Epochs and Eras
This is the first published historical analysis of the development of infant education in Ireland. It spans the period from the opening of the Model Infant School in Marlborough Street, Dublin, in 1838 to the introduction of the child-centred curriculum for infant classes in 1948. A study of early childhood education in Ireland in this period provides an understanding of how the child, childhood and the early years of school were viewed by society. Child-centredness had become a feature of educational practice in Europe in the early eighteenth century and was developed further by Rousseau, Pestalozzi and Froebel. How it manifested itself in schools in Ireland is critically explored in the book through an examination of key reports, as well as through new original primary source material not previously in the public domain. The curricular content, pedagogical approaches and organisation of infant schooling reveal much about the attitudes of those in authority to the youngest children and their educational needs. Interviews with kindergarten advisors, national (primary) school inspectors, lecturers on early childhood education, teachers of infants, and adults who were students in the early decades of the twentieth century provide further insights and enhance our understanding of policies and practices of the time.
CHAPTER 1 New Educational Thinking: A European Perspective 1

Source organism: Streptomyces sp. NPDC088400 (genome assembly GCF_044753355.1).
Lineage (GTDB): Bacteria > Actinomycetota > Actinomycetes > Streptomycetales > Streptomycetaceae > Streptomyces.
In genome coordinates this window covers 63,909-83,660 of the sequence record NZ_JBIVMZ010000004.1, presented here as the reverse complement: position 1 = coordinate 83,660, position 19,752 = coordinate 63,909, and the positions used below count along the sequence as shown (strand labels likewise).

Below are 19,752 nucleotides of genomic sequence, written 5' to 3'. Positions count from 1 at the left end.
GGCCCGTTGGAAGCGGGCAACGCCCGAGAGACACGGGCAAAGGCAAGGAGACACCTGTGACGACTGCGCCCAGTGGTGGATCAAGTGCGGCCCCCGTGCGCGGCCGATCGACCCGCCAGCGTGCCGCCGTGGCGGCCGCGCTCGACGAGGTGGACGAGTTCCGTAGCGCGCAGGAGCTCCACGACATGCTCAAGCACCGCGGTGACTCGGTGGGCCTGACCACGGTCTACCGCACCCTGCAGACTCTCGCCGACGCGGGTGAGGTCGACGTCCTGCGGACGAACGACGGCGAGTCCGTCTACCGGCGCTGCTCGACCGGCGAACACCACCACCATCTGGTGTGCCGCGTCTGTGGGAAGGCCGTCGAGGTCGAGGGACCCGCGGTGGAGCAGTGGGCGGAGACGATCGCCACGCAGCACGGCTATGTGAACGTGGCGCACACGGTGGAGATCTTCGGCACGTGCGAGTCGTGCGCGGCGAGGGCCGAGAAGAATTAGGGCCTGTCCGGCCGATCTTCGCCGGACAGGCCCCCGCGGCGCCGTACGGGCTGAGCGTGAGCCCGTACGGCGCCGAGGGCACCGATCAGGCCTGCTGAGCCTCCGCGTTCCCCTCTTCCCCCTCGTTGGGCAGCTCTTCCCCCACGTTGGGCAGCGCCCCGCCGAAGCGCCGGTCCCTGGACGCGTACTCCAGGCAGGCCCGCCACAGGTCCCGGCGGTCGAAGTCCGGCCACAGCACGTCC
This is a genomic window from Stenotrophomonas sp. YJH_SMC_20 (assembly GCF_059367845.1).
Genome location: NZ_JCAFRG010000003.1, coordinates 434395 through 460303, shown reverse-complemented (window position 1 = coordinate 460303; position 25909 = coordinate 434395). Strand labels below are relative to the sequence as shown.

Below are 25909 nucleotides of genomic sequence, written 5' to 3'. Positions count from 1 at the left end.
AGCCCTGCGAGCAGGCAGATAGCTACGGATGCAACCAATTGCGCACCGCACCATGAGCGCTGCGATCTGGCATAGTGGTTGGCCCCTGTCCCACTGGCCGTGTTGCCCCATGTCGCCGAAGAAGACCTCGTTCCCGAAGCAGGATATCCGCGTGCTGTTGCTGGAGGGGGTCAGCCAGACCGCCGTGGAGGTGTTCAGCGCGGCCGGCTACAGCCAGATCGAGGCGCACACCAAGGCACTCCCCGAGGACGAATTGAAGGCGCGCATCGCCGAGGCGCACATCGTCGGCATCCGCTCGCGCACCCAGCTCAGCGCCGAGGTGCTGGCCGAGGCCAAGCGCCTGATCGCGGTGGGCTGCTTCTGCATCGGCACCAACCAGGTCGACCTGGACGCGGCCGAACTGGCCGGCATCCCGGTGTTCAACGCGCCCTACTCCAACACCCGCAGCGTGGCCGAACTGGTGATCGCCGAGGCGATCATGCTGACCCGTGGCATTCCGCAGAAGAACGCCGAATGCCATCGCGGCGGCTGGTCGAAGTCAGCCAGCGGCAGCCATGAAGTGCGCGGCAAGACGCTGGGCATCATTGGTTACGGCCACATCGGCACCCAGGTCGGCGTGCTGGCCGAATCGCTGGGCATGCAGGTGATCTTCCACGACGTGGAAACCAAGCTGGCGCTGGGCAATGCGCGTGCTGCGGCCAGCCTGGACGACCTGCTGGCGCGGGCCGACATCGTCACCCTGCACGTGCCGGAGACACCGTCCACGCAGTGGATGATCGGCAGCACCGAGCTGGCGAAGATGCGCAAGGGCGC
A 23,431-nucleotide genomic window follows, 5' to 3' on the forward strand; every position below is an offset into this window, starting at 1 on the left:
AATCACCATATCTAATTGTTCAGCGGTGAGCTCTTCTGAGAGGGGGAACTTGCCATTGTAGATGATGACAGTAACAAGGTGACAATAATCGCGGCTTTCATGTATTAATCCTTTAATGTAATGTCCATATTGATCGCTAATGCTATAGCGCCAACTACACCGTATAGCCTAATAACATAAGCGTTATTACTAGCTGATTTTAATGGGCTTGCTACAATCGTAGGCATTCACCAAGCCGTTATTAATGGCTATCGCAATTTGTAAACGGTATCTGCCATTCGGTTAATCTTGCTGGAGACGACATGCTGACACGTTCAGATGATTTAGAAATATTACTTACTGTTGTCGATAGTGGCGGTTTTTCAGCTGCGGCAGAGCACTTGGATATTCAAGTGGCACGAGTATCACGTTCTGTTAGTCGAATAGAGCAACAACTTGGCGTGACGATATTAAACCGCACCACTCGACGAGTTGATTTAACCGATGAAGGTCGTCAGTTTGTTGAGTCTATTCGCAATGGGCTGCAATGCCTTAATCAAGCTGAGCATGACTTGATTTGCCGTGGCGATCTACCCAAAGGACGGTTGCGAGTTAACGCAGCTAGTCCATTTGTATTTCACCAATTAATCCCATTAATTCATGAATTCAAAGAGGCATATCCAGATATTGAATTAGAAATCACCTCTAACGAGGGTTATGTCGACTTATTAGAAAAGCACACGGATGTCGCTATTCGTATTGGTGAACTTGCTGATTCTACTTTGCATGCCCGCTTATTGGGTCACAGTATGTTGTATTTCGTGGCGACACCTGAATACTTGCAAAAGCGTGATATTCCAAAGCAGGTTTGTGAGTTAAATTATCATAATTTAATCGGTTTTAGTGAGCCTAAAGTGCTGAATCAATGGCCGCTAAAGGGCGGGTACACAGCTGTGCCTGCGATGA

Introduction xix An Historical Background According to Fynne (1924: 1) ‘All the great educational systems of the past embodied some unchanging truths and therefore something from each of them must be found to-day in any system worthy of general adoption’. In an ef fort to contextualise the landscape into which the educators in Ireland in the early decades of the nineteenth century endeavoured to implement their versions of child-centredness, it is important to ref lect brief ly on the Irish historical, political, economic and social contexts that shaped Irish education to this point. For many centuries since the Norman invasion of the twelfth cen- tury Ireland has had to suf fer conquest, confiscation and colonisation. Throughout these years, education was recognised by the Irish people as a vital agent in cultural survival. The tradition of Irish schooling may be traced to the Bardic Schools or ancient professional schools of the Middle Ages. These were secular institutions which produced a highly developed system of education and ‘were the nearest approach to university education in Ireland’ until the middle of the seventeenth century, when under British rule, they were forced to close down and their patrons become landless and homeless or exiled (Dowling, 1936: 1–2). The Penal Laws of the late seventeenth and eighteenth centuries had a devastating ef fect on the growth and development of Catholic educa- tion in Ireland. During this era, many Catholic bishops and priests were compelled to leave the country, while teachers were forbidden to engage...
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